INDUSTRIAL RELATIONS ACTS, 1946 TO 2004
SECTION 26(1), INDUSTRIAL RELATIONS ACT, 1990
(REPRESENTED BY IRISH BUSINESS AND EMPLOYERS' CONFEDERATION)
- AND -
SERVICES INDUSTRIAL PROFESSIONAL TECHNICAL UNION)
Chairman: Ms Jenkinson
Employer Member: Mr Carberry
Worker Member: Ms Ni Mhurchu
1. Change in Pension Scheme.
2. The case before the Court concerns the closure of a Non Contributory Defined Benefit Pension Scheme and the introduction of a Defined Contribution Scheme for workers employed by the Rehab Group. In May 2003, the Director of Finance of the Rehab Group, received a letter from the Company auditors advising that the Company should reconsider their position with regard to the Pension Scheme.
In December 2003, the Board of the Rehab Group decided to close the Defined Benefit Scheme and introduce a Defined Contribution Scheme for new entrants to the Company after 1st April 2004.
The Union rejected the Company's position initially on the basis that it would create disharmony amongst old and new staff which may create industrial relations issues in the future and that it would create a two tier pension scheme which would be unreasonable.
The dispute could not be resolved at local level and was the subject of a conciliation conference under the auspices of the Labour Relations Commission. As agreement was not reached, the dispute was referred to the Labour Court on the 27th July,2004 in accordance with Section 26(1) of the Industrial Relations Act, 1990. A Labour Court hearing took place on the 3rd November, 2004.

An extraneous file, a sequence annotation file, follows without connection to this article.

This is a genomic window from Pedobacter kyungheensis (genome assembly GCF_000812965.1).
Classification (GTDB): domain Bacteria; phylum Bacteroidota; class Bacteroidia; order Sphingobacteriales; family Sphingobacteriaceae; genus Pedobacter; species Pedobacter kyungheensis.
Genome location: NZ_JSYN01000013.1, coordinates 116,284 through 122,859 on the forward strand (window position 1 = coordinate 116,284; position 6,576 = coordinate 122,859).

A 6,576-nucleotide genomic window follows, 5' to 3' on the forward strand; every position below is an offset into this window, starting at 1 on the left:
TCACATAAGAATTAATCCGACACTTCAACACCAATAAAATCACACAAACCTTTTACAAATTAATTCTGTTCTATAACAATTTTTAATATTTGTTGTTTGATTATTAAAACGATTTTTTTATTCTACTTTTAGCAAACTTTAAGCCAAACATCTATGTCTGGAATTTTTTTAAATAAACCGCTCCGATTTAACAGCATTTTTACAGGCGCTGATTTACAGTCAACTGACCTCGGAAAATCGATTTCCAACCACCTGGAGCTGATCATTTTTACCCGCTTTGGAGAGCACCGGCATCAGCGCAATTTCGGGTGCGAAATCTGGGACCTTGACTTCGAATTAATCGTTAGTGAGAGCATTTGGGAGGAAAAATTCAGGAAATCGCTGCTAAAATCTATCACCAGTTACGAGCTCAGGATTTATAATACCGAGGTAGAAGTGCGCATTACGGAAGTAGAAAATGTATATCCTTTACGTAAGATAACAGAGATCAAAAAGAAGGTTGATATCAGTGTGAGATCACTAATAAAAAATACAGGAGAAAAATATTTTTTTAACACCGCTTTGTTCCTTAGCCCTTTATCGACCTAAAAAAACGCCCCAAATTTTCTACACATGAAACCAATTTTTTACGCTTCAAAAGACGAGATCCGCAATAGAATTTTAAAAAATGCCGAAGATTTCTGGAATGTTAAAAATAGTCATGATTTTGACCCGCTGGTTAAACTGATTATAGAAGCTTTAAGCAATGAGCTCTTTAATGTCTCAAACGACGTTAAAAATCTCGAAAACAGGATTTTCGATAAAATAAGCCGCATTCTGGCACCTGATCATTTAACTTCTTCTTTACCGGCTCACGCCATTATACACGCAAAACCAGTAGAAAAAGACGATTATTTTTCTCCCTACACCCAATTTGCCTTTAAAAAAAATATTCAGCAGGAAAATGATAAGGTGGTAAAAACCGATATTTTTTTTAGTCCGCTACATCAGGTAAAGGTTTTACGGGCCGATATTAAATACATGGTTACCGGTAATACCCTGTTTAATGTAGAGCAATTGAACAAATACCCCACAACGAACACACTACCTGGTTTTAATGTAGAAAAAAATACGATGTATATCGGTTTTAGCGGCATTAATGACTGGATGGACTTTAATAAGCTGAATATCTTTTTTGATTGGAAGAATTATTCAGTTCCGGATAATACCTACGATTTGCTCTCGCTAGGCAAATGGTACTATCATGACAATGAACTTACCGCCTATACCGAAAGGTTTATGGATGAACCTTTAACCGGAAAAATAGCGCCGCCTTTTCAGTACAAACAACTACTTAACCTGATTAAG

3. 1. It has been agreed that a Defined Contribution Scheme is necessary going forward but the new scheme should at least provide comparable benefits to the existing scheme.
2. A contribution rate of 18% is necessary (12% payable by the employer and 6% payable by the employee) to ensure that the new scheme will not disadvantage people in comparison with the existing scheme.
3. In order to reach Agreement, it was indicated that a 15% contribution (10% by the employer and 5% by the employee)would be accepted. This was rejected by the company.
4. 1. The Company have been advised that to continue to provide a Defined Benefit Pension Scheme in 2005 would cost 18.6% of pensionable salary. This is unsustainable.
2. The Company offered a contribution of 8% of salary with an employee contribution of 4%. This was rejected by the Union. In an effort to reach agreement the Company suggested that if the employee wished to contribute 5% the Company would increase their contribution to 9%. This was also rejected by the Union.
The Court notes that the employer has proposed options for employees in terms of the amount of contributions to be paid into the new proposed Defined Contributory Pension Scheme, ranging from a total of 12% to 14%. This is in addition to the provision by the employer of Life Assurance and Income Protection Schemes. The Court also notes the Union's current position that a total contribution rate of 15% should be paid, made up of an employer contribution of 10% and an employee contribution of 5%.
Having considered the views of the parties expressed in their oral and written submissions, the Court is of the view that the employer's proposed contributions of 9% of pensionable pay to be paid by the employer and 5% of pensionable pay to be paid by the employee is reasonable in all the circumstances of this case. Therefore, the Court recommends acceptance of this proposal and recommends that it be accepted by the Union with an implementation date of 1st December 2004 for all new entrants to the organisations involved in the Rehab Group.
Signed on behalf of the Labour Court
26th November, 2004______________________
Enquiries concerning this Recommendation should be addressed to Andrew Heavey, Court Secretary.